Qualified Energy Conservation Bonds

Qualified Energy Conservation Bonds (QECBs) may be used by state, local and tribal governments to finance certain types of energy projects. QECBs are qualified tax credit bonds and, in this respect, are similar to Clean Renewable Energy Bonds (CREBs).

QECBs were first created under P.L. 110-343 with a national limit of $800 million. The program was expanded with an additional $2.4 billion under P.L. 111-5 for a total available authority of $3.2 billion. Similar to the new CREBs, these tax credit bonds (TCBs) offer a credit rate that is 70% of the credit rate offered on old CREBs and other TCBs. The authority to allocate QECBs does not expire.

QECBs are allocated to states based on the state’s share of total U.S. population (click here to view the New Mexico allocations). The District of Columbia and the possessions of the U.S. are considered states for QECBs. Large local governments, defined as any municipality or county with population of greater than 100,000, are eligible for a direct allocation. Counties that contain a large city can be eligible if its population less the large city population is still greater than 100,000.

These bonds are to be used for capital expenditures for the purposes of

(1) reducing energy consumption in publicly owned buildings by at least 20%;
(2) implementing green community programs;
(3) rural development involving the production of electricity from renewable energy resources; or
(4) programs listed above for CREBs.

Also included are expenditures on research facilities and research grants, to support research in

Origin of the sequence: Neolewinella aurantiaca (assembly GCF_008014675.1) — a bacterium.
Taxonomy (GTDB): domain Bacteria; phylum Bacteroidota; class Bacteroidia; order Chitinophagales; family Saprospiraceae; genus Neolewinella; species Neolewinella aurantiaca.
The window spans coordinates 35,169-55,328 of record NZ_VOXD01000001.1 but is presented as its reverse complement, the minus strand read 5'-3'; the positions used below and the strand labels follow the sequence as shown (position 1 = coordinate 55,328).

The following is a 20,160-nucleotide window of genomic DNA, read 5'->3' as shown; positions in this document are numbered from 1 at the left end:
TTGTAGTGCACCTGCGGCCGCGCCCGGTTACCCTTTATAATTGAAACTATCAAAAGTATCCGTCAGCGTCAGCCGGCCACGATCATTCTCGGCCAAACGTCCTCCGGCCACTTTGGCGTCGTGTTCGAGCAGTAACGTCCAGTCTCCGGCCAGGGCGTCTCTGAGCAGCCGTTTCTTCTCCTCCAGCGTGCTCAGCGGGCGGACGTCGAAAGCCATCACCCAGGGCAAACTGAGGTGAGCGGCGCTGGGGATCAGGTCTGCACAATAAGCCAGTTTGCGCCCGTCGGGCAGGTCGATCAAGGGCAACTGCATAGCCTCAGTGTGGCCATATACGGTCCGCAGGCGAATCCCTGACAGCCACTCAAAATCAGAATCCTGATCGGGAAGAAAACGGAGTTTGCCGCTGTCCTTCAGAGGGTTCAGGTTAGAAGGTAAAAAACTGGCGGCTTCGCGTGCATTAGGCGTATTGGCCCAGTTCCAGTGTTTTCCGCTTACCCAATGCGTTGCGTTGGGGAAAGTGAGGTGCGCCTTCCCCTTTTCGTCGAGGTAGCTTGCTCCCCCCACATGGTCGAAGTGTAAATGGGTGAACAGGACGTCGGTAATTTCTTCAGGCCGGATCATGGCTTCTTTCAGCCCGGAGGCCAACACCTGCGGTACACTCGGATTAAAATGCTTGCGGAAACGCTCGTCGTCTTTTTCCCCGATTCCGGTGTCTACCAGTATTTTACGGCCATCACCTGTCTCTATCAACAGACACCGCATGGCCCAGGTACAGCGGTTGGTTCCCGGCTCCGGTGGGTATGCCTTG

(1) development of cellulosic ethanol or other nonfossil fuels;
(2) technologies for the capture and sequestration of carbon dioxide produced through the use of fossil fuels;
(3) increasing the efficiency of existing technologies for producing nonfossil fuels;
(4) automobile battery technologies and other technologies to reduce fossil fuel consumption in transportation; and
(5) technologies to reduce energy use in buildings.

Energy saving mass commuting facilities and demonstration projects are also included in the list of qualified purposes.

The advantage of these bonds is that they are issued with a 0% interest rate, and the Federal government pays all interest costs. New Mexico will receive bonding authority relative to its proportion of the national population (including a special “large city” set-aside for Albuquerque).


Expected Allocation of
Qualified Energy Conservation Bonds for 2009


% of




State 1,984,356 100.00% $20,587,000
Bernalillo 635,139 32.01% $6,589,345
Dona Ana 201,603 10.16% $2,091,561
Sandoval 122,298 6.16% $1,268,799
San Juan 122,500 6.17% $1,270,895
Santa Fe 143,937 7.25% $1,493,296
Albuquerque 521,999 26.31% $5,415,557
Total $18,129,453
All Other 758,879 38.24% $2,457,547

* 2008 Population - US Census Estimates

Bonds must be issued by October 27, 2012

Additional Information
Qualified Energy Conservation Bonds (Database of State Incentives for Renewables & Efficiency)
IRS Publication: Qualified Energy Conservation Bond Allocations for 2009, Notice 1009-29
Tax Credit Bonds: Overview and Analysis, Steven Maguire, Specialist in Public Finance April 16, 2009
Tax Incentives for Clean Renewable Energy and Energy Efficiency in the American Recovery and Reinvestment Act of 2009
Using Qualified Energy Conservation Bonds for Residential Retrofits
QECBs: Updates from the Field (DOE Technical Assistance Program)

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